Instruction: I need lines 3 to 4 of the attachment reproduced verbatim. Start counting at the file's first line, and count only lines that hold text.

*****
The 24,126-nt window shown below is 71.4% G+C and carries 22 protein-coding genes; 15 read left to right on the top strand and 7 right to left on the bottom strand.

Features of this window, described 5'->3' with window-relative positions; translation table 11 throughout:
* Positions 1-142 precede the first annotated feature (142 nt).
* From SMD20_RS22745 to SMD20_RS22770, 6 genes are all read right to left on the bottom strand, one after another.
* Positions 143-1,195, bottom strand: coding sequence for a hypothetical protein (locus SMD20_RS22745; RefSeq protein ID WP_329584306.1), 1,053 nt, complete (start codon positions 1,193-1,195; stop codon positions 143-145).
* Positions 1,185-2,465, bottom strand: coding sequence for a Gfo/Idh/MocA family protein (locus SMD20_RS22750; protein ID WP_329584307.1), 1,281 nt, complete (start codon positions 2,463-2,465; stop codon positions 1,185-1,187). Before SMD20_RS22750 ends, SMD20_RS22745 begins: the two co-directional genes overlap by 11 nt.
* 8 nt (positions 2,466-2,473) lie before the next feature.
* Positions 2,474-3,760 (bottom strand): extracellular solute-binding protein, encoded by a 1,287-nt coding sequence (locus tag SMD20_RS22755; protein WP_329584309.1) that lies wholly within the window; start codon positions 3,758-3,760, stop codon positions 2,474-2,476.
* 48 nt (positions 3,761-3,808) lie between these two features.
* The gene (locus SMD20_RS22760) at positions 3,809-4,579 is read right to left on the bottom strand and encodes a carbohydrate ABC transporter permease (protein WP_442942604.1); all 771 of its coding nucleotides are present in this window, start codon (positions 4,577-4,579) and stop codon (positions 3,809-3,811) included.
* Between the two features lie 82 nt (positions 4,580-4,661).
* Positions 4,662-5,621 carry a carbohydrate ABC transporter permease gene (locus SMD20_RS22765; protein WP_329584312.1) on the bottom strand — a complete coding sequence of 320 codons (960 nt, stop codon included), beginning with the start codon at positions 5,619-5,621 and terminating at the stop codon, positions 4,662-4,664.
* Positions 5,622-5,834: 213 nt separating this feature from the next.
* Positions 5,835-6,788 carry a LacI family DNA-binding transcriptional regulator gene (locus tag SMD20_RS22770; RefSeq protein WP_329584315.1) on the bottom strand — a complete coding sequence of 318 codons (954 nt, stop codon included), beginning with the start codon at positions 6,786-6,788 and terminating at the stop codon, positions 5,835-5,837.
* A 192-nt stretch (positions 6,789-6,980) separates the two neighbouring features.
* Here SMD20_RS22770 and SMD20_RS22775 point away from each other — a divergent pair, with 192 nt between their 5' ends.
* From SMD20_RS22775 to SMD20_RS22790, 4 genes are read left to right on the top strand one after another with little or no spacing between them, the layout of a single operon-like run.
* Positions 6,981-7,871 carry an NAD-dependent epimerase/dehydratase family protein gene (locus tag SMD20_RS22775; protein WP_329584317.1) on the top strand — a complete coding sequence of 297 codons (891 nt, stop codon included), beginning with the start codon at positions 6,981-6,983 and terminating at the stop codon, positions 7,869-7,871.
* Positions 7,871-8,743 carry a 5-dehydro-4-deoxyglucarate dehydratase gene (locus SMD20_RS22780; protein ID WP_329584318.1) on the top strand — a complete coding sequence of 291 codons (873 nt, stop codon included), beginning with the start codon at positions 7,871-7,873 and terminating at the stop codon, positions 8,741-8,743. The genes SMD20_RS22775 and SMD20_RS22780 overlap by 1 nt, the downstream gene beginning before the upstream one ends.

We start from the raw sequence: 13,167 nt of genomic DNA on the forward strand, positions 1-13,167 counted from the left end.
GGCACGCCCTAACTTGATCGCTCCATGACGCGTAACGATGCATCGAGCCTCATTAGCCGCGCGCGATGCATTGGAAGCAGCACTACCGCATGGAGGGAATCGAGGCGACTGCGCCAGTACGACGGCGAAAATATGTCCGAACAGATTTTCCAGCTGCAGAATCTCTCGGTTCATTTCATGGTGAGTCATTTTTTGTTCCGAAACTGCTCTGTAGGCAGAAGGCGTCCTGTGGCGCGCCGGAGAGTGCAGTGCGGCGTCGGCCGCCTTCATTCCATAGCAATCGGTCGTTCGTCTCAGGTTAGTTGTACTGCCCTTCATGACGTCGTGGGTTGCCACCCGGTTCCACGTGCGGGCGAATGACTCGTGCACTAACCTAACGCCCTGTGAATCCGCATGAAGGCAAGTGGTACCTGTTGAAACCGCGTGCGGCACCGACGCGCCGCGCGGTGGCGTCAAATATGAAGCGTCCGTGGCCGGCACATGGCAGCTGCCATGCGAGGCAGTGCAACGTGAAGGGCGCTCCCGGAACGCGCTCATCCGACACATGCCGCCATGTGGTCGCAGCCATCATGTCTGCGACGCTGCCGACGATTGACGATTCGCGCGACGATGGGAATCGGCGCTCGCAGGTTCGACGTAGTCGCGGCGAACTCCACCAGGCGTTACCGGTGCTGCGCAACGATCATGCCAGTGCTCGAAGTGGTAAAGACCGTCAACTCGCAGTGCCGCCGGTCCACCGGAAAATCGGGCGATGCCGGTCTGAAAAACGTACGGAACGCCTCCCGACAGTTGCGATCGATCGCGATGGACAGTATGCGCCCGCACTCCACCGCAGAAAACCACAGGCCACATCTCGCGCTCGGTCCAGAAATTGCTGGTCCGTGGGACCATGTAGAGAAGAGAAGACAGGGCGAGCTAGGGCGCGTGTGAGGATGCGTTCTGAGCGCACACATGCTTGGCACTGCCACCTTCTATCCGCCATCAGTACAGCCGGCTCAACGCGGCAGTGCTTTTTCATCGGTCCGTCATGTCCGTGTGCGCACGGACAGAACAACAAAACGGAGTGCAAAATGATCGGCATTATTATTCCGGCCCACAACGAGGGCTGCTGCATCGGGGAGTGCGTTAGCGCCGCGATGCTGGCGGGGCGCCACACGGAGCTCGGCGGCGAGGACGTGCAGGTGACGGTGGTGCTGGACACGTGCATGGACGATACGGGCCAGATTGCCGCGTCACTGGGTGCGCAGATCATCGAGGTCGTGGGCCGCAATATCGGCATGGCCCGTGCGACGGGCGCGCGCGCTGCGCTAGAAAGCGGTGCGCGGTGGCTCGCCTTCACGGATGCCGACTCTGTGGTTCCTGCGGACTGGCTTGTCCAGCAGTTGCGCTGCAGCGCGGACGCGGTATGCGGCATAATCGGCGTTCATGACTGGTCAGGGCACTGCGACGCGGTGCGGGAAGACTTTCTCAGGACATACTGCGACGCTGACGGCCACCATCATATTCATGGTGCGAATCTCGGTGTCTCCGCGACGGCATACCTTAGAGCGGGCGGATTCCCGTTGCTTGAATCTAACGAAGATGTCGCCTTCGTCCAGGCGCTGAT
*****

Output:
* Positions 1-142 precede the first annotated feature (142 nt).
* From SMD20_RS22745 to SMD20_RS22770, 6 genes are all read right to left on the bottom strand, one after another.